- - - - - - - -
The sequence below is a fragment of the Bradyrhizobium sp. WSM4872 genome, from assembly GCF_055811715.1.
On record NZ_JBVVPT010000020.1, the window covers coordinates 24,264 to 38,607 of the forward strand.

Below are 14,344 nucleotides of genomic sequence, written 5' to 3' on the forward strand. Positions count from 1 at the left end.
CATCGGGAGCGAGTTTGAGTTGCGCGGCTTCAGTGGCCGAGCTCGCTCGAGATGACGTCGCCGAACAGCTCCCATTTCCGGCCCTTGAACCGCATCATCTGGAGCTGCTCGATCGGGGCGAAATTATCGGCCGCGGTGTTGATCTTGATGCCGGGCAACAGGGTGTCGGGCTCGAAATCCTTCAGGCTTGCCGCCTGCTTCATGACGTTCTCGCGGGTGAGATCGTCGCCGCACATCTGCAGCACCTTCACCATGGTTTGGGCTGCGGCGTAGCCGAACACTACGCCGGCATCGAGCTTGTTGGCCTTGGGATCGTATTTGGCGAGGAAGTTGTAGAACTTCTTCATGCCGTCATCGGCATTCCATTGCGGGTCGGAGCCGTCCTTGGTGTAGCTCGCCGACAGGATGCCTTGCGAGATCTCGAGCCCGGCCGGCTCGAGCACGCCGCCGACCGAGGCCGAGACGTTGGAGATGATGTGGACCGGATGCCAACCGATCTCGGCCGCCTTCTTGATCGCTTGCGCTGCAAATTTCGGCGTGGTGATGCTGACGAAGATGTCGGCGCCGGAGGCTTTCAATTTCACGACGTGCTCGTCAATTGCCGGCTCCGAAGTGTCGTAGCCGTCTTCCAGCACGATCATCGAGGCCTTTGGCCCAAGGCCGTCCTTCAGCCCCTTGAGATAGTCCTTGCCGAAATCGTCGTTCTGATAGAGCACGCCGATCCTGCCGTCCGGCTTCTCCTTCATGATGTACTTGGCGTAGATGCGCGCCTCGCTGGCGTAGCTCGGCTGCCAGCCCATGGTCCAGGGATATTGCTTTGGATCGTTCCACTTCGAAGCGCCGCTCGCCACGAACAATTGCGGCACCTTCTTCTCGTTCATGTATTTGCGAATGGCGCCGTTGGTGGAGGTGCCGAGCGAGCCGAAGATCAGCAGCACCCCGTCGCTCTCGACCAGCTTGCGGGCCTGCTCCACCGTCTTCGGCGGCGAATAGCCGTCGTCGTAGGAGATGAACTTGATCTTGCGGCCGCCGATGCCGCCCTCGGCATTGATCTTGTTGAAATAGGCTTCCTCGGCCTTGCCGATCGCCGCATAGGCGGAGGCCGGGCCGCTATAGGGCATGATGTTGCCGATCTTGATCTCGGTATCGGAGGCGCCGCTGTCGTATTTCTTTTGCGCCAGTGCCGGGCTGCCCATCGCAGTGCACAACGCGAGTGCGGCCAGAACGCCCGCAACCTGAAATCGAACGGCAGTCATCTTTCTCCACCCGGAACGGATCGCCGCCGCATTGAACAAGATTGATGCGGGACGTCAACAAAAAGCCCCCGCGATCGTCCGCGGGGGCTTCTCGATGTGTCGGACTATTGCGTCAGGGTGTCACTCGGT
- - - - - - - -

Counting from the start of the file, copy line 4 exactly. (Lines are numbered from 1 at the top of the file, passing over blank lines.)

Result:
CATCGGGAGCGAGTTTGAGTTGCGCGGCTTCAGTGGCCGAGCTCGCTCGAGATGACGTCGCCGAACAGCTCCCATTTCCGGCCCTTGAACCGCATCATCTGGAGCTGCTCGATCGGGGCGAAATTATCGGCCGCGGTGTTGATCTTGATGCCGGGCAACAGGGTGTCGGGCTCGAAATCCTTCAGGCTTGCCGCCTGCTTCATGACGTTCTCGCGGGTGAGATCGTCGCCGCACATCTGCAGCACCTTCACCATGGTTTGGGCTGCGGCGTAGCCGAACACTACGCCGGCATCGAGCTTGTTGGCCTTGGGATCGTATTTGGCGAGGAAGTTGTAGAACTTCTTCATGCCGTCATCGGCATTCCATTGCGGGTCGGAGCCGTCCTTGGTGTAGCTCGCCGACAGGATGCCTTGCGAGATCTCGAGCCCGGCCGGCTCGAGCACGCCGCCGACCGAGGCCGAGACGTTGGAGATGATGTGGACCGGATGCCAACCGATCTCGGCCGCCTTCTTGATCGCTTGCGCTGCAAATTTCGGCGTGGTGATGCTGACGAAGATGTCGGCGCCGGAGGCTTTCAATTTCACGACGTGCTCGTCAATTGCCGGCTCCGAAGTGTCGTAGCCGTCTTCCAGCACGATCATCGAGGCCTTTGGCCCAAGGCCGTCCTTCAGCCCCTTGAGATAGTCCTTGCCGAAATCGTCGTTCTGATAGAGCACGCCGATCCTGCCGTCCGGCTTCTCCTTCATGATGTACTTGGCGTAGATGCGCGCCTCGCTGGCGTAGCTCGGCTGCCAGCCCATGGTCCAGGGATATTGCTTTGGATCGTTCCACTTCGAAGCGCCGCTCGCCACGAACAATTGCGGCACCTTCTTCTCGTTCATGTATTTGCGAATGGCGCCGTTGGTGGAGGTGCCGAGCGAGCCGAAGATCAGCAGCACCCCGTCGCTCTCGACCAGCTTGCGGGCCTGCTCCACCGTCTTCGGCGGCGAATAGCCGTCGTCGTAGGAGATGAACTTGATCTTGCGGCCGCCGATGCCGCCCTCGGCATTGATCTTGTTGAAATAGGCTTCCTCGGCCTTGCCGATCGCCGCATAGGCGGAGGCCGGGCCGCTATAGGGCATGATGTTGCCGATCTTGATCTCGGTATCGGAGGCGCCGCTGTCGTATTTCTTTTGCGCCAGTGCCGGGCTGCCCATCGCAGTGCACAACGCGAGTGCGGCCAGAACGCCCGCAACCTGAAATCGAACGGCAGTCATCTTTCTCCACCCGGAACGGATCGCCGCCGCATTGAACAAGATTGATGCGGGACGTCAACAAAAAGCCCCCGCGATCGTCCGCGGGGGCTTCTCGATGTGTCGGACTATTGCGTCAGGGTGTCACTCGGT